Coetzee leads by one in Tshwane
A scintillating bogey-free round of 65 helped Charl Coetzee seize a one-stroke lead over compatriot Dawie van der Walt and Chilean Mark Tullo by the time play was abandoned on day two of the Tshwane Open at the Els Club Copperleaf on Friday.
Coetzee, who completed his seven-under round in the morning, reached the clubhouse with significant daylight between himself and the chasing pack at 12-under. However, Tullo mounted his charge in the afternoon, and closed out his round of 66 just minutes before the siren sounded for the suspension of play at 4:37pm due to thunderstorms. No further play was possible, and the day was officially abandoned shortly after 5:10pm.
Van Der Walt, who started the day on four under, raced to within one stroke of leader Coetzee before being called off on his 15th hole, and will have to return at 6:45am on Saturday morning to complete his second round.
American Peter Uihlein also posted a 66 to find himself at 10 under and in sole possession of fourth overnight, while Frenchman Romain Wattel lies a further stroke adrift in fifth on nine-under with one hole still to play in his second round.
Coetzee had started the day on five-under par for the event after an accomplished 67 on day one, and he wasted little time improving on his overnight score as he birdied the second and third holes to elevate himself into a share of the lead. A further birdie on the par-five eighth hole helped him to close out a front nine of 33, but it was on the back nine where he got it going as he charged home with four birdies.
“I hit the ball nicely and hit a lot of fairways. I also hit a lot of greens and made a lot of putts - that was key. This is quite a long golf course, so you have to hit it well off the tee. But it’s set up fairly, so whoever makes the most putts will end up on top,” Coetzee said.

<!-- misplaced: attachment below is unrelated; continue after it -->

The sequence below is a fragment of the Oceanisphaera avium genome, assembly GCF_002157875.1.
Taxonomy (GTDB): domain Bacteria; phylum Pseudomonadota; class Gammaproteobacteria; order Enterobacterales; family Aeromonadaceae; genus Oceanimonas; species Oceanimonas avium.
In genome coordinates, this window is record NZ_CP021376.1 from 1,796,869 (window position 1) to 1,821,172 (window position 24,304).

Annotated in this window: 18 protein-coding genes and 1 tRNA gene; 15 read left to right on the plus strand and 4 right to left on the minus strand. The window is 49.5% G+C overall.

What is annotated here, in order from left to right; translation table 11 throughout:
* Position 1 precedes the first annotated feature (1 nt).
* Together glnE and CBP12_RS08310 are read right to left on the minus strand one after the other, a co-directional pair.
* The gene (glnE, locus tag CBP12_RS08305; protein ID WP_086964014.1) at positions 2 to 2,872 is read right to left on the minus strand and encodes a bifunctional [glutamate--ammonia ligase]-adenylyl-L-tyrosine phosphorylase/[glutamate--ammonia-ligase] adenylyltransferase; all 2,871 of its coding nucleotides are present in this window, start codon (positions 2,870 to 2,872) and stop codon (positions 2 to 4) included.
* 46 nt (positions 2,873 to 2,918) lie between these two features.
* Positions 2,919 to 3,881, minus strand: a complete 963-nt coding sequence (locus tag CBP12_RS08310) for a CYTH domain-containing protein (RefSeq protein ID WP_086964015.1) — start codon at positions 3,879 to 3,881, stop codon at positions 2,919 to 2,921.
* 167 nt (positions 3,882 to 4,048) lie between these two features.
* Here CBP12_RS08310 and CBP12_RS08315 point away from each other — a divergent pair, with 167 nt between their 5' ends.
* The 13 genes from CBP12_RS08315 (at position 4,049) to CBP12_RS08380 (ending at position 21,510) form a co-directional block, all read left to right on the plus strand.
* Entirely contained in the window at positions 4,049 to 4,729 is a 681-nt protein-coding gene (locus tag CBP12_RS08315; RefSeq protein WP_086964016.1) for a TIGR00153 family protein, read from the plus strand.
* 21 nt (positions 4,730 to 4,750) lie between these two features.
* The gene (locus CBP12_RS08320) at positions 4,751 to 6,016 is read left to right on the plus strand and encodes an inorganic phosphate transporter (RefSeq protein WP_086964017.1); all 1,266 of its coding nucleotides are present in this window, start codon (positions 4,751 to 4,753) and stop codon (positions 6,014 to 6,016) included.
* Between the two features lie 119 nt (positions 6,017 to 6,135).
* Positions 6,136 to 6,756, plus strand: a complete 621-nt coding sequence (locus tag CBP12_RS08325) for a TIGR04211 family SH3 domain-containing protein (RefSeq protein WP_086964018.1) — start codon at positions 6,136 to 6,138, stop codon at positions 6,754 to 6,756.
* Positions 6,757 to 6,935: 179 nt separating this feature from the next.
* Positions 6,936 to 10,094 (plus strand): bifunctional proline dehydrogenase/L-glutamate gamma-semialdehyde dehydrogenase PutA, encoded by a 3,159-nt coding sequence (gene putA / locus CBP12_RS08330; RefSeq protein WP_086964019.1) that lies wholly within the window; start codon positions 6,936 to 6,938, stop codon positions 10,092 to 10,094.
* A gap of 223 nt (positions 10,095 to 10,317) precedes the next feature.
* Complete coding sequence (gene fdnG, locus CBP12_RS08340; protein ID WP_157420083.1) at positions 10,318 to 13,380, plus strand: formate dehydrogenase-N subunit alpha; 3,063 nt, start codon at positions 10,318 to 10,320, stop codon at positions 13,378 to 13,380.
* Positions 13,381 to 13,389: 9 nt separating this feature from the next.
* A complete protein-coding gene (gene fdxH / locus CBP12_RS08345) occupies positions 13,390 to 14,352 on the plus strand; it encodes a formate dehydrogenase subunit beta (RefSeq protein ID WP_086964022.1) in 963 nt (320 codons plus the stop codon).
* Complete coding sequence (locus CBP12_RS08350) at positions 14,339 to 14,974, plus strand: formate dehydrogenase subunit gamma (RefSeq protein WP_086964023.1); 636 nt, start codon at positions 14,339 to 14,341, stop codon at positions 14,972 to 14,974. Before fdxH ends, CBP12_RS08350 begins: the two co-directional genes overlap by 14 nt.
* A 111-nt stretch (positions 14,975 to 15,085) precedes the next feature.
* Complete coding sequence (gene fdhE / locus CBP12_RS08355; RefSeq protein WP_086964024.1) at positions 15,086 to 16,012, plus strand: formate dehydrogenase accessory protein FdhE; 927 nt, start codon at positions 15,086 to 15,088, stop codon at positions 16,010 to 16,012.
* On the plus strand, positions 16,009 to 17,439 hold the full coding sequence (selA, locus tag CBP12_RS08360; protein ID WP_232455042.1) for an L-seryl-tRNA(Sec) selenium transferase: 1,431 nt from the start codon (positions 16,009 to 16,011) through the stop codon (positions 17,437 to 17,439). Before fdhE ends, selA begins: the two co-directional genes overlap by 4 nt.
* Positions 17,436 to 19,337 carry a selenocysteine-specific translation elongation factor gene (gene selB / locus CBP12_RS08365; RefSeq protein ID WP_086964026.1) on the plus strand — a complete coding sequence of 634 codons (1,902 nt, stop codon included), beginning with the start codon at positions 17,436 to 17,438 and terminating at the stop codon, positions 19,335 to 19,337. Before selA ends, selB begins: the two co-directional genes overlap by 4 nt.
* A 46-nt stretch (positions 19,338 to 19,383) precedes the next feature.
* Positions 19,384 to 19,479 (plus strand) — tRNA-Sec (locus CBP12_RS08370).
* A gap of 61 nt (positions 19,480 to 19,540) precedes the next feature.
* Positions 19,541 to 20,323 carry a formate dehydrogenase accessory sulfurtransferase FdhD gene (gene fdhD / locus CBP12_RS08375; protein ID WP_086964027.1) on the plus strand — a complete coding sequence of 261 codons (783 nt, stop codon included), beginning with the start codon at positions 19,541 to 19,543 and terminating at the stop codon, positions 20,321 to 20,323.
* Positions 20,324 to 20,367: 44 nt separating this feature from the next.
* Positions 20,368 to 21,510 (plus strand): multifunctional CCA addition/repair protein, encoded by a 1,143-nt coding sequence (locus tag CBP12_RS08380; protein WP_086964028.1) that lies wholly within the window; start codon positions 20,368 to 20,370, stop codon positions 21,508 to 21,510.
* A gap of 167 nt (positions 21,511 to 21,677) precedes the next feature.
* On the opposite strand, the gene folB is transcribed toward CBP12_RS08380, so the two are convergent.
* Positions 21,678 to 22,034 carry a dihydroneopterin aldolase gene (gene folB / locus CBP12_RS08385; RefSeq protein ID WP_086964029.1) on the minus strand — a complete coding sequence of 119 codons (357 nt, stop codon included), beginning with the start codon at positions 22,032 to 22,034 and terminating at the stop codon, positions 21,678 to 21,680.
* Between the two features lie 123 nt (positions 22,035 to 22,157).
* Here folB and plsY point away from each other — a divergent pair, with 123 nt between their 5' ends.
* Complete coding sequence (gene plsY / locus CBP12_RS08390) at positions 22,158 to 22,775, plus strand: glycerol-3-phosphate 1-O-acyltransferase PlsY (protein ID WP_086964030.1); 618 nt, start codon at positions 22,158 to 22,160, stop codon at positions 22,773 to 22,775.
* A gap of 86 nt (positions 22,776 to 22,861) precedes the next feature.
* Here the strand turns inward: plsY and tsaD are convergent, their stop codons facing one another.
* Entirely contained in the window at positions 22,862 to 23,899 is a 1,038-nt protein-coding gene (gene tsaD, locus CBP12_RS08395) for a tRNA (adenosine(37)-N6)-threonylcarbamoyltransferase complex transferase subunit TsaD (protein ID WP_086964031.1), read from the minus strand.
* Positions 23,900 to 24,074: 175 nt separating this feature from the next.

“Tee to green, I never got myself into any trouble and if you make the odd putt then the scores will come,” he added.
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Since clinching victory at Sunshine Tour Qualifying School after turning pro in 2007, Coetzee has finished inside the Tour’s top 60 on the Order of Merit every year. But, with no other professional victories to his credit, the 31-year-old finds himself in somewhat unchartered territory leading a co-sanctioned event. In professional golf, winning for the second time is often a lot easier than winning for the first, but Coetzee is taking it all in his stride and is simply pleased to be in the hunt.
“I felt like I’ve started playing better over the last few weeks. It’s still early days, but at least I’ve built a good lead. There’s a lot of golf left and some of the first-round leaders only teed off now, so we’ve got today and two more rounds so we’ll have to see how things go.
“But I’m not going to do things a great deal differently this weekend. I’ve played here a couple of times, and I like the course, so I’ll just keep doing what I’m doing. Let’s just see where I land up come Sunday!” he concluded.
Tullo, who enjoyed a solid 2011 season on the European Tour, finished 119th in the Race to Dubai and missed out on retaining his card by just one spot. An 18th-place finish in the 2012 Challenge Tour rankings ensured a return to the main Tour for 2013, and he impressed with a finish in a tie for fifth at the Africa Open Golf Challenge in East London a fortnight ago. Rounds of 67 and 66 over the first two days here are indicative that his form is on the up, and the Chilean was understandably content with his position at the halfway mark.
“Again, to play like I did today was very pleasing,” Tullo said. “I was solid from tee to green. I putted quite well too, although I left a couple out there at the end. But all round, I played very consistently, and I’m happy about it.
“I gave myself many chances with the putter, so as long as I keep doing that one or two are going to drop. But the tournament starts, as always, on Sunday when you get to the back nine. As long as I’m in the hunt, I’ll be happy. We’ll see what happens then I suppose.”
After reaching the turn in 32, Tullo attempted to keep his momentum going as the ominous skies closed in. A birdie at the final hole capped things off nicely, but he admitted that the looming weather had affected his play coming home.
“That siren sounded just after we finished, and that’s the best thing that can happen to you. To come here at seven in the morning to finish your round is not what you want to do!” he said with a wry smile.
The 35-year old added: “It does affect you a little bit when you see the storms. The three of us started walking a little bit faster and putting a little bit faster. You want to get in as fast as you can when you see that big storm coming in.”
Round three will commence no earlier than 9:20am, and will be a two-tee start in three balls.